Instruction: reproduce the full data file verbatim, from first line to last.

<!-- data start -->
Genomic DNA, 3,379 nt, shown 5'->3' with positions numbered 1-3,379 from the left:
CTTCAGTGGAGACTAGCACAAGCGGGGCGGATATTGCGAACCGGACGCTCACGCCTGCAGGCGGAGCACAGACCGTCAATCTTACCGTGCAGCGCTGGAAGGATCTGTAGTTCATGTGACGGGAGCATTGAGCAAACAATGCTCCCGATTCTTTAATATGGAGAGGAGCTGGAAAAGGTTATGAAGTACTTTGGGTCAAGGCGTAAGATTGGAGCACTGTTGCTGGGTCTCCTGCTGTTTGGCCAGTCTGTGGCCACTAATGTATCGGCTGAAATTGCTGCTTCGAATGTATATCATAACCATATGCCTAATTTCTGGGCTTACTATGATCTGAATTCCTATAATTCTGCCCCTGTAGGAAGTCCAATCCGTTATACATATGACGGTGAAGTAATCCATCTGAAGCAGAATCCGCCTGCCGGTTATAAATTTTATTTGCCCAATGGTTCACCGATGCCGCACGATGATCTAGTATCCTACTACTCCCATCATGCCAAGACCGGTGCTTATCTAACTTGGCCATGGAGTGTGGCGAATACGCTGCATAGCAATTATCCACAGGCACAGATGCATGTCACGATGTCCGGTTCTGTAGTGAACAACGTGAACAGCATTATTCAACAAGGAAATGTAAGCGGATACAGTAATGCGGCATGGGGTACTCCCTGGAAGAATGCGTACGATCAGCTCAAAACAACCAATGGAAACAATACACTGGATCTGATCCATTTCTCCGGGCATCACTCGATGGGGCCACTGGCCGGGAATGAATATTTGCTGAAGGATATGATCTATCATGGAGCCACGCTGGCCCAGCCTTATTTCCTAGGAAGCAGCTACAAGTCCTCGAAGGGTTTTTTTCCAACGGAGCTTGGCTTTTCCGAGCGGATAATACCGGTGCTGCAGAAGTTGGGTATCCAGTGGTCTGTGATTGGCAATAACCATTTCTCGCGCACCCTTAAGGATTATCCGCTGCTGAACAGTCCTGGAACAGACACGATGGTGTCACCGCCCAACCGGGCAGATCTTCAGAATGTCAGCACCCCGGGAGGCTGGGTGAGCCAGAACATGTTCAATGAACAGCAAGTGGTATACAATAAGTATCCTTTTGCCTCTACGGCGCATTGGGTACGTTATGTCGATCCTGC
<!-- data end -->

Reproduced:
Genomic DNA, 3,379 nt, shown 5'->3' with positions numbered 1-3,379 from the left:
CTTCAGTGGAGACTAGCACAAGCGGGGCGGATATTGCGAACCGGACGCTCACGCCTGCAGGCGGAGCACAGACCGTCAATCTTACCGTGCAGCGCTGGAAGGATCTGTAGTTCATGTGACGGGAGCATTGAGCAAACAATGCTCCCGATTCTTTAATATGGAGAGGAGCTGGAAAAGGTTATGAAGTACTTTGGGTCAAGGCGTAAGATTGGAGCACTGTTGCTGGGTCTCCTGCTGTTTGGCCAGTCTGTGGCCACTAATGTATCGGCTGAAATTGCTGCTTCGAATGTATATCATAACCATATGCCTAATTTCTGGGCTTACTATGATCTGAATTCCTATAATTCTGCCCCTGTAGGAAGTCCAATCCGTTATACATATGACGGTGAAGTAATCCATCTGAAGCAGAATCCGCCTGCCGGTTATAAATTTTATTTGCCCAATGGTTCACCGATGCCGCACGATGATCTAGTATCCTACTACTCCCATCATGCCAAGACCGGTGCTTATCTAACTTGGCCATGGAGTGTGGCGAATACGCTGCATAGCAATTATCCACAGGCACAGATGCATGTCACGATGTCCGGTTCTGTAGTGAACAACGTGAACAGCATTATTCAACAAGGAAATGTAAGCGGATACAGTAATGCGGCATGGGGTACTCCCTGGAAGAATGCGTACGATCAGCTCAAAACAACCAATGGAAACAATACACTGGATCTGATCCATTTCTCCGGGCATCACTCGATGGGGCCACTGGCCGGGAATGAATATTTGCTGAAGGATATGATCTATCATGGAGCCACGCTGGCCCAGCCTTATTTCCTAGGAAGCAGCTACAAGTCCTCGAAGGGTTTTTTTCCAACGGAGCTTGGCTTTTCCGAGCGGATAATACCGGTGCTGCAGAAGTTGGGTATCCAGTGGTCTGTGATTGGCAATAACCATTTCTCGCGCACCCTTAAGGATTATCCGCTGCTGAACAGTCCTGGAACAGACACGATGGTGTCACCGCCCAACCGGGCAGATCTTCAGAATGTCAGCACCCCGGGAGGCTGGGTGAGCCAGAACATGTTCAATGAACAGCAAGTGGTATACAATAAGTATCCTTTTGCCTCTACGGCGCATTGGGTACGTTATGTCGATCCTGC